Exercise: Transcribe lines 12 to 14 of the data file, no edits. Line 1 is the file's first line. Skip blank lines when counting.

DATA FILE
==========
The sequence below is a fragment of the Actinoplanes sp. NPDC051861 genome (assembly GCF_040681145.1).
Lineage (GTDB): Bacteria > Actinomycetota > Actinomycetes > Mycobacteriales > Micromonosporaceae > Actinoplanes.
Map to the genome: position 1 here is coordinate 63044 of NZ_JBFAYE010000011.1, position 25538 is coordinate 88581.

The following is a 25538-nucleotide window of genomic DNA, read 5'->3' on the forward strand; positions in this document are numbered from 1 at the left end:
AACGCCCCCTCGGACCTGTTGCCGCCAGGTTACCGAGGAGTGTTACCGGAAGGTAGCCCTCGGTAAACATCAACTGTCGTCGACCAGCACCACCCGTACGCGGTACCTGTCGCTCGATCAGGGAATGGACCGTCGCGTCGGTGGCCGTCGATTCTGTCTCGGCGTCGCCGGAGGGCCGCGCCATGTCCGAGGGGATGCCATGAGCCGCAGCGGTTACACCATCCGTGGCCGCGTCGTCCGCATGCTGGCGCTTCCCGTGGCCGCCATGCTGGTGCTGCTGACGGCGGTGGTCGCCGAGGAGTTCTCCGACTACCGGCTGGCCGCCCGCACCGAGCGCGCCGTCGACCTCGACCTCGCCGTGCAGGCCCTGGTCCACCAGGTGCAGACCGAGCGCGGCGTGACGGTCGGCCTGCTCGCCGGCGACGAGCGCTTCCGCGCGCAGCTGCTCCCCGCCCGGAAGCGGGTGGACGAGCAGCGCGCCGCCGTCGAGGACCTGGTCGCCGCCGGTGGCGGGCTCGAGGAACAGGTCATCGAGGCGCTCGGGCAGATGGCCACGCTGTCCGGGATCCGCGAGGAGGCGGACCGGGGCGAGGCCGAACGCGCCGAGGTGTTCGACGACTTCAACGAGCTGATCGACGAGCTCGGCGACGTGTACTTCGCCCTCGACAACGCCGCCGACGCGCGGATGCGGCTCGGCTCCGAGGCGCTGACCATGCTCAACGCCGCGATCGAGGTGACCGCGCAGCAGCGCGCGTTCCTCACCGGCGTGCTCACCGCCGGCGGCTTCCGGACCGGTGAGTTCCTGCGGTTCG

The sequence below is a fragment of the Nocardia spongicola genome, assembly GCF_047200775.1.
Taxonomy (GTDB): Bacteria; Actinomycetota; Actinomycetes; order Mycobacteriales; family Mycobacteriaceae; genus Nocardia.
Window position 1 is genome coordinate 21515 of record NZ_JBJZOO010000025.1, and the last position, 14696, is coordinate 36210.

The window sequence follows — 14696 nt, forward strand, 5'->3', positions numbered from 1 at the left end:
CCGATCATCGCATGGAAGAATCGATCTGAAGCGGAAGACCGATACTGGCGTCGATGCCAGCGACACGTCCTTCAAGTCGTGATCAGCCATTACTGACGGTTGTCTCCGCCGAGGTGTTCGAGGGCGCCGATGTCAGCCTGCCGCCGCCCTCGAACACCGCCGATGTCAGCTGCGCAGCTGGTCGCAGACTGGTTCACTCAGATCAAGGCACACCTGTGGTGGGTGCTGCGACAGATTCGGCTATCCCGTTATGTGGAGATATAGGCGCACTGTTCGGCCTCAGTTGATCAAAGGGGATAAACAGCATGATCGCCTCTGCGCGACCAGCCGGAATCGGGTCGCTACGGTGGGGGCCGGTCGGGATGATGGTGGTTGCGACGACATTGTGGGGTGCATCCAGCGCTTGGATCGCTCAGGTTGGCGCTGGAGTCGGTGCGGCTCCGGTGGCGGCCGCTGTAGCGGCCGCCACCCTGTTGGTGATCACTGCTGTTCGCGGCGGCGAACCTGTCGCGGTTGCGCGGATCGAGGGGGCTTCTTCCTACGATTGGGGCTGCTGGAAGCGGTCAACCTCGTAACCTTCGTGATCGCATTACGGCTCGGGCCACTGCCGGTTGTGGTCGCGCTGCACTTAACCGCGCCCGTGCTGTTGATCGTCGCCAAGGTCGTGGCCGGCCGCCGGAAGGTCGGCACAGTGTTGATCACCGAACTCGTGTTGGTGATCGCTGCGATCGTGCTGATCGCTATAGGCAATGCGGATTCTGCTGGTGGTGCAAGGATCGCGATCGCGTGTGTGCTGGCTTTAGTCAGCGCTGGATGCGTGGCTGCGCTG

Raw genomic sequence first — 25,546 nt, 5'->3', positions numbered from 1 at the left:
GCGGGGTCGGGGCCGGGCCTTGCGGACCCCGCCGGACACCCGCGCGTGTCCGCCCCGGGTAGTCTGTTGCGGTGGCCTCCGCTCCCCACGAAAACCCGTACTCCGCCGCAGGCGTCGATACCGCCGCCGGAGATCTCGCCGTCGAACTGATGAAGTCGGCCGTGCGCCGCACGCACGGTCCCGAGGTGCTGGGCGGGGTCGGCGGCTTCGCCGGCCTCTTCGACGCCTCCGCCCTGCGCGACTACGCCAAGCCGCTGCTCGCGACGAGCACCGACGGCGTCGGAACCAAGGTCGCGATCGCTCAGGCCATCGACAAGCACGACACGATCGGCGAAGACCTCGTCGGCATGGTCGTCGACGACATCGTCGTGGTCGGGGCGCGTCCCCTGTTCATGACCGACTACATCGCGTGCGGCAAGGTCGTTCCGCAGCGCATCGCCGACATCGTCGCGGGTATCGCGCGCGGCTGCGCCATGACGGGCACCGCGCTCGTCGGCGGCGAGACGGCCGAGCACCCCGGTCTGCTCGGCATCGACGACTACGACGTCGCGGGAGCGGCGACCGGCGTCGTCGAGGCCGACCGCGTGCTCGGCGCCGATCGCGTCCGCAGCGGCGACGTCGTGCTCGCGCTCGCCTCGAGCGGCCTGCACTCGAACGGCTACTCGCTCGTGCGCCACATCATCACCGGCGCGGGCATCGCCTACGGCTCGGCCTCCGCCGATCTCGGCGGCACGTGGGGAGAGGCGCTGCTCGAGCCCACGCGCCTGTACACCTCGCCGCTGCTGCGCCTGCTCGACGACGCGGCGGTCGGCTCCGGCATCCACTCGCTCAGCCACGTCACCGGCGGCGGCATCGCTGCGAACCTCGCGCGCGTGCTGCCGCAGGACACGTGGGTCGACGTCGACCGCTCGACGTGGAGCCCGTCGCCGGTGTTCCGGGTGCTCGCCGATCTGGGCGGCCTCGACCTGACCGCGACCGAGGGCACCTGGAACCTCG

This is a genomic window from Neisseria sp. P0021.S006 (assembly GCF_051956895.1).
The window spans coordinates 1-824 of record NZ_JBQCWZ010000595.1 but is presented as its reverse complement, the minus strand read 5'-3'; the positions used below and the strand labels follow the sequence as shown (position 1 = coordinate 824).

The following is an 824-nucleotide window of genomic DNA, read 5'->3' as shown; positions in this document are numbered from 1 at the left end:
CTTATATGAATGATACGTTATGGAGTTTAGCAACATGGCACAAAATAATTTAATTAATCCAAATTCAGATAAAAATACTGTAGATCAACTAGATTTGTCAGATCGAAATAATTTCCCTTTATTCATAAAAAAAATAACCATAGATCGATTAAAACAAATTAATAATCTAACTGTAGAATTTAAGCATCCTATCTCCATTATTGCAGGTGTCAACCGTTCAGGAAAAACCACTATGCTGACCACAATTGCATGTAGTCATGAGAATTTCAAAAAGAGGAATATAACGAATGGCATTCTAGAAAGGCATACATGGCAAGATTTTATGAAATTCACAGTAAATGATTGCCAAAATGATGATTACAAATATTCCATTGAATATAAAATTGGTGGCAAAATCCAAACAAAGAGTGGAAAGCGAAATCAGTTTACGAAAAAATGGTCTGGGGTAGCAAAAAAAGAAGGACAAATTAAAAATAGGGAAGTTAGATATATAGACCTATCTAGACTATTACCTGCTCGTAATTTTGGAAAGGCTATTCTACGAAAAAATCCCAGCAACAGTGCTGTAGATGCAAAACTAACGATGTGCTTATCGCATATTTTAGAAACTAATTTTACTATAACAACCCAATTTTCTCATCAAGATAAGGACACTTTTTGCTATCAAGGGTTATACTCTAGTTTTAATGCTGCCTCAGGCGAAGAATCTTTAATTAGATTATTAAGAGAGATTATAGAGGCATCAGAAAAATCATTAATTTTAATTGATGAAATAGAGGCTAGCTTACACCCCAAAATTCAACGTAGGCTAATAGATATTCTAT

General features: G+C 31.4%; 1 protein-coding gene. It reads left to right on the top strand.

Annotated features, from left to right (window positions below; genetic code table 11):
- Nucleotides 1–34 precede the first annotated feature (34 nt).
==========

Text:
GCGGGGTCGGGGCCGGGCCTTGCGGACCCCGCCGGACACCCGCGCGTGTCCGCCCCGGGTAGTCTGTTGCGGTGGCCTCCGCTCCCCACGAAAACCCGTACTCCGCCGCAGGCGTCGATACCGCCGCCGGAGATCTCGCCGTCGAACTGATGAAGTCGGCCGTGCGCCGCACGCACGGTCCCGAGGTGCTGGGCGGGGTCGGCGGCTTCGCCGGCCTCTTCGACGCCTCCGCCCTGCGCGACTACGCCAAGCCGCTGCTCGCGACGAGCACCGACGGCGTCGGAACCAAGGTCGCGATCGCTCAGGCCATCGACAAGCACGACACGATCGGCGAAGACCTCGTCGGCATGGTCGTCGACGACATCGTCGTGGTCGGGGCGCGTCCCCTGTTCATGACCGACTACATCGCGTGCGGCAAGGTCGTTCCGCAGCGCATCGCCGACATCGTCGCGGGTATCGCGCGCGGCTGCGCCATGACGGGCACCGCGCTCGTCGGCGGCGAGACGGCCGAGCACCCCGGTCTGCTCGGCATCGACGACTACGACGTCGCGGGAGCGGCGACCGGCGTCGTCGAGGCCGACCGCGTGCTCGGCGCCGATCGCGTCCGCAGCGGCGACGTCGTGCTCGCGCTCGCCTCGAGCGGCCTGCACTCGAACGGCTACTCGCTCGTGCGCCACATCATCACCGGCGCGGGCATCGCCTACGGCTCGGCCTCCGCCGATCTCGGCGGCACGTGGGGAGAGGCGCTGCTCGAGCCCACGCGCCTGTACACCTCGCCGCTGCTGCGCCTGCTCGACGACGCGGCGGTCGGCTCCGGCATCCACTCGCTCAGCCACGTCACCGGCGGCGGCATCGCTGCGAACCTCGCGCGCGTGCTGCCGCAGGACACGTGGGTCGACGTCGACCGCTCGACGTGGAGCCCGTCGCCGGTGTTCCGGGTGCTCGCCGATCTGGGCGGCCTCGACCTGACCGCGACCGAGGGCACCTGGAACCTCG

This is a genomic window from Neisseria sp. P0021.S006 (assembly GCF_051956895.1).
The window spans coordinates 1-824 of record NZ_JBQCWZ010000595.1 but is presented as its reverse complement, the minus strand read 5'-3'; the positions used below and the strand labels follow the sequence as shown (position 1 = coordinate 824).